The village itself is a small friendly place with a good selection of pubs, cafes and restaurants. Although 'tourist focussed' Charmouth is not overly developed and maintains its traditional feel.
It is the position of Charmouth on the coast, with both great scenery and a beach, that is the big attraction for visitors.Charmouth Beach is part sand and part pebbles and very popular - families typically head to the sandier eastern part while fossil hunters prefer the rockier western beach. Remember that the Jurassic coast is a listed heritage site, and while you can hunt for fossils on the beach you are not permitted to hammer at the cliffs!
Before setting off be sure to visit the Charmouth Heritage Coast Centre, which has displays of fossils, and also lots of useful information about the fossils you can hope to find, the geology of the area and much more - it's right by the beach and a visit is recommended before you start exploring.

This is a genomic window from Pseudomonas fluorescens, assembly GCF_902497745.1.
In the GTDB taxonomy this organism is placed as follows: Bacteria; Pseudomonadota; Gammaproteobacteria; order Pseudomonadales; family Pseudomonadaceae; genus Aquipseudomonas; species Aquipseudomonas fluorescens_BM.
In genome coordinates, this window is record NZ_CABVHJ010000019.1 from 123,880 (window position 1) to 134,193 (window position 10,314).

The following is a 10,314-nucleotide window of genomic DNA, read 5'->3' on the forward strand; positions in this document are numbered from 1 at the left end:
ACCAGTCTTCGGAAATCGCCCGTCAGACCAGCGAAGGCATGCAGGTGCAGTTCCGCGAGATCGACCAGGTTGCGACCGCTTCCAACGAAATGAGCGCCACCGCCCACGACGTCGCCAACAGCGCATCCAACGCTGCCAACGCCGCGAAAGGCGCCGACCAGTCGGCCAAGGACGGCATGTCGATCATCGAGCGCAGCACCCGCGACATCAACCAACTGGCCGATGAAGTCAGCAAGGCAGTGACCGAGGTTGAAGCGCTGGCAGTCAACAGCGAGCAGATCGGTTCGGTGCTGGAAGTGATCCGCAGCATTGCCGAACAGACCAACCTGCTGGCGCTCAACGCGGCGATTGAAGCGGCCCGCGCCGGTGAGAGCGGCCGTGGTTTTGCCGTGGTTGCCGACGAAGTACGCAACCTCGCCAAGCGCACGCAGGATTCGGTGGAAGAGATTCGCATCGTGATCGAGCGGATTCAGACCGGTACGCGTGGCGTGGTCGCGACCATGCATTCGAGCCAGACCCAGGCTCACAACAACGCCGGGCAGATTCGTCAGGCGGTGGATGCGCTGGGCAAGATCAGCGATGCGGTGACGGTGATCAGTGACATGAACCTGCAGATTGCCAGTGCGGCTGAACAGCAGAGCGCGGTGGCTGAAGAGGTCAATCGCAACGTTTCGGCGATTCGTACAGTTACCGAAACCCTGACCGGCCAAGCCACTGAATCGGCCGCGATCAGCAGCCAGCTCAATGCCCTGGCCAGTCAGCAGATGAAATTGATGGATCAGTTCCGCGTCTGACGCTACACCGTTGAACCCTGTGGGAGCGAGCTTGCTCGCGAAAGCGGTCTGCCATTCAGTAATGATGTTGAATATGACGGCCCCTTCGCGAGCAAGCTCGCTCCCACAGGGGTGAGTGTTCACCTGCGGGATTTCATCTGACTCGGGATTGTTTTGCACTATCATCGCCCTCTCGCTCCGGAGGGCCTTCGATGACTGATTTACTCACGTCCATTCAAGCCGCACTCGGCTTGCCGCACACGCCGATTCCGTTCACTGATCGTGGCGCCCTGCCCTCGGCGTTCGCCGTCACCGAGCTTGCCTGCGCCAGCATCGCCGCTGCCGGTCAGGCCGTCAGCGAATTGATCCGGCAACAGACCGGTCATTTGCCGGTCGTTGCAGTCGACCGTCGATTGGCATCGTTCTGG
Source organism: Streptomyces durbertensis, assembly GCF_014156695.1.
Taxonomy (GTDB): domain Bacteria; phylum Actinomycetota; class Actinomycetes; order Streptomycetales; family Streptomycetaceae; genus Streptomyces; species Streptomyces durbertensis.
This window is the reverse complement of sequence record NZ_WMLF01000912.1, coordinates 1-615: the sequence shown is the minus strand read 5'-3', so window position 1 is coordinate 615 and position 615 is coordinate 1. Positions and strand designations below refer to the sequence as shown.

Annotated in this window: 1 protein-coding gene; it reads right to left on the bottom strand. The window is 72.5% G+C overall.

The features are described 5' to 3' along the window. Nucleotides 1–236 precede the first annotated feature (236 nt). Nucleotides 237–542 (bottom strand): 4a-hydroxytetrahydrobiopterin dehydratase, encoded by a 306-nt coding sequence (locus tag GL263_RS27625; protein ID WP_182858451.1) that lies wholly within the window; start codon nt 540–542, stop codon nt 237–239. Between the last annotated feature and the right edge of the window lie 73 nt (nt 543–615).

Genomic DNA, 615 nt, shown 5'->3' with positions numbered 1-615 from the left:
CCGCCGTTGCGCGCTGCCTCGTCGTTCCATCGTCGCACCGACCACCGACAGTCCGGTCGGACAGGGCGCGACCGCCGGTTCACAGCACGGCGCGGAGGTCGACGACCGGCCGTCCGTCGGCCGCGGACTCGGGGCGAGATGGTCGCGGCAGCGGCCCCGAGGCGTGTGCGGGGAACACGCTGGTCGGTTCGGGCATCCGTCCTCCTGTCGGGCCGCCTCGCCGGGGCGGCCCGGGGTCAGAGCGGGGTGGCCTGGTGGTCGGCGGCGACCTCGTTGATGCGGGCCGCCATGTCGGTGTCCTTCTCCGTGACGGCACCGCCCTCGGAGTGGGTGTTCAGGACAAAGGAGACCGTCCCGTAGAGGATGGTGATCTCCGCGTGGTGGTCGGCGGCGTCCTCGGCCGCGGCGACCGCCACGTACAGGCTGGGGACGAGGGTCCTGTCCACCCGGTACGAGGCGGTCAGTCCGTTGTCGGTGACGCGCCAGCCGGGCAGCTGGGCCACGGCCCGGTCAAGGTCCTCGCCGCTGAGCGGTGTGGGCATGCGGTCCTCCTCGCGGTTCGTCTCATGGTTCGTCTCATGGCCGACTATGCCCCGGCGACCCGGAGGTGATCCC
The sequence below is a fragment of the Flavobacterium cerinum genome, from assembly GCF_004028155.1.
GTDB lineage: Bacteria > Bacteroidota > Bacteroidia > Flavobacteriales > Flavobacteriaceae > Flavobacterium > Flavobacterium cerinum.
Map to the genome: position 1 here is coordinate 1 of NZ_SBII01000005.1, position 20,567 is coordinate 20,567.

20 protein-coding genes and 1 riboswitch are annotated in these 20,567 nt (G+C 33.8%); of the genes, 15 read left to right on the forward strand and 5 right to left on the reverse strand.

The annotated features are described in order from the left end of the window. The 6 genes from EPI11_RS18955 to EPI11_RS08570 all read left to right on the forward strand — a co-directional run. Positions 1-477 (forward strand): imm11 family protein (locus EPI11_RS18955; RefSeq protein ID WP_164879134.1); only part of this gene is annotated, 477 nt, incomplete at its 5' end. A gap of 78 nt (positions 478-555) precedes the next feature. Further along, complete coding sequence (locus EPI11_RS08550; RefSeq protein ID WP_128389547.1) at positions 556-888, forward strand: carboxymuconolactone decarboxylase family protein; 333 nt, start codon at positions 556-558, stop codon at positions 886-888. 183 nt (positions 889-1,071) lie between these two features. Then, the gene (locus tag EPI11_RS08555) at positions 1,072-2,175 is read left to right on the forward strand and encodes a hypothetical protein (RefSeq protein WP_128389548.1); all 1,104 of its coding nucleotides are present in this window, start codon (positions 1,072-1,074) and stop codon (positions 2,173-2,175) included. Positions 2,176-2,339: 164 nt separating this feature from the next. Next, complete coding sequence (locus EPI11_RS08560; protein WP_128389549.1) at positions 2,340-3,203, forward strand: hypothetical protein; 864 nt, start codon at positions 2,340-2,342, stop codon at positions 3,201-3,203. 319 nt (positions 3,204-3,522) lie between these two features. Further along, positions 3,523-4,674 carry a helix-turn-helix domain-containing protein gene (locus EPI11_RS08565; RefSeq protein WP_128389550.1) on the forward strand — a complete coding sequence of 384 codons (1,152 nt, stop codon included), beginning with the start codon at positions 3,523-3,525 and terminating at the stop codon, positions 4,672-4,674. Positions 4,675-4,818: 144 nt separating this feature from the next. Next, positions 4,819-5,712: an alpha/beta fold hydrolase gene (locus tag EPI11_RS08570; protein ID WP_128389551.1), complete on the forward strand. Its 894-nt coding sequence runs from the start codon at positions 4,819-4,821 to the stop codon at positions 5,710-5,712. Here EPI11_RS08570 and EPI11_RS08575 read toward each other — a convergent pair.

It is popular to walk along the coast in this part of Dorset, one option being the stretch of beach below the cliffs that runs between Lyme Regis and Charmouth, but great care is needed - from the sea facing side of the route the tides can rise rapidly cutting off the path, while rockfalls and landslips are common on the cliff-facing side.
Map of Charmouth and places to visit
Charmouth places to visit
See more places nearby in the Dorset guide